CONTINGENCY OPERATING BASE ADDER, Iraq — For centuries, the mission of the Soldier was simple: annihilate the enemy, scatter their forces and destroy their armies. For the Soldiers of the Military Transition Team attached to the 14th Provisional Transport Regiment, there is an entirely different mission: to assist the rebirth of the Iraqi Army.
"It's why we're here now," said Chief Petty Officer Edward Telles, 14th PTR MiTT medic, "to train coalition forces, the host nation forces, whether it's medical, whether it's weapons, just military business in order for their government to be strong, or their military to be strong."
The National Strategy for Victory in Iraq advocates the creation of military transition teams to be attached to Iraqi military units. These MiTTs, working in tandem with their Iraqi partners, are responsible for training the Iraqi Army into a self-sustaining force.
"Our mission is really threefold as we work with the PTR, our Iraqi counterparts," said Maj. Scott Virgil, 14th PTR MiTT team chief. "At the most basic level, it's assisting in the training of their jundi, their Soldiers.
"The second tier of our mission, I'd say is our staff interaction. That starts with my interaction with my Iraqi counterpart, Col. Sabaa. And from there, it goes all the way down my team as well as their staff officers.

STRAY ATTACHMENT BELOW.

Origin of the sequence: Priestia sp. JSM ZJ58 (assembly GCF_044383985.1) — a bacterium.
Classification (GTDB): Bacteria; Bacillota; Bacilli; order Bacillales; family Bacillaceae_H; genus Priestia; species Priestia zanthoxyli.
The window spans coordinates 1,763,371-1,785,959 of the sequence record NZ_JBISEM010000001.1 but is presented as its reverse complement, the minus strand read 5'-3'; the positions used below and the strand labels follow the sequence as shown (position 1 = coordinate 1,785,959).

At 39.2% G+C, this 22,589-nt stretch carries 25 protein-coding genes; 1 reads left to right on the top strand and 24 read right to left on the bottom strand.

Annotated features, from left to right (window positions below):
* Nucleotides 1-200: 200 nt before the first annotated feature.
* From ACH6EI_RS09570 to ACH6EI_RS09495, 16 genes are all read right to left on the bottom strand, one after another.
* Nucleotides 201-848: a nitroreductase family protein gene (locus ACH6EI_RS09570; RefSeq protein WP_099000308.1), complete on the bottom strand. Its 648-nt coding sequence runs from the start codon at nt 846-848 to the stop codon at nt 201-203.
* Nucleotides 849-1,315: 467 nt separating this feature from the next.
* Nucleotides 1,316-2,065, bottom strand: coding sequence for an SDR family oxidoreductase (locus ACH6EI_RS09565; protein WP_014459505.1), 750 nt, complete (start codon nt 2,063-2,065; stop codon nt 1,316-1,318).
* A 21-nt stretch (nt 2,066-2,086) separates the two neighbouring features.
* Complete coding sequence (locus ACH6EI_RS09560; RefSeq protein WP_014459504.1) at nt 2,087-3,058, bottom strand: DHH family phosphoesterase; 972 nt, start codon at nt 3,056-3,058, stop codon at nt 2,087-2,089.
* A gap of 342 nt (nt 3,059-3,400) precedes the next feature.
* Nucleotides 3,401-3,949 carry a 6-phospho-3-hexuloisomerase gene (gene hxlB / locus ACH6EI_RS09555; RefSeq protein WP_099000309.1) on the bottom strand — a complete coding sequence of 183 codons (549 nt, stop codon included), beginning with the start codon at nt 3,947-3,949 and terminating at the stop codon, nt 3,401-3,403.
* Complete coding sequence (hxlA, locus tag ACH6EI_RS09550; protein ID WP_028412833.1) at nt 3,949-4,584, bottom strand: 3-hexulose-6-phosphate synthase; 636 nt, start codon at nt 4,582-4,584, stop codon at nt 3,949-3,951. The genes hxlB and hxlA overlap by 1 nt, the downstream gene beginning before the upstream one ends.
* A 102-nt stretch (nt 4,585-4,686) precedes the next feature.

"Probably the third level of our mission is informing our highers and also the Iraqi highers the current status of the PTR and the Iraqi army."
Because MiTTs work so closely with the people of Iraq, members of the MiTT are instilled from the very beginning with the belief that they must respect the culture of Iraq in order for their partnership to flourish.
"Being a MiTT, you gotta kick in the cultural side before you even get to any of the actual training," said Virgil. "And it started back with training at Fort Riley all the way through here."
"The Iraqi culture is much more based on personal give and take, the building of the relationships," Virgil said. "That builds the faith that kind of allows you to take some leaps. Where they take a leap and go with how we're doing our business, and vice versa, so we're both going down the same path."
In order to build rapport with his Iraqi partner, Virgil and the MiTT participate in "anything from sitting down to have the daily chai to having meals with them to having them here." Virgil also mentioned "some of the more fun events, that are more fun for both us and the Iraqi army," like going to the shooting range, which Virgil and the MiTT had done recently.
"The PTR commander had conveyed that he had wanted to get some range time for his guys," Virgil said. "This gets into building relationships, just letting the PTR commander throw some rounds downrange off a couple of our weapons."
"I think he got a good kick out of it," said Virgil, "and it will buy us a little wasta, a little influence when we deal with him next trying to get some range time."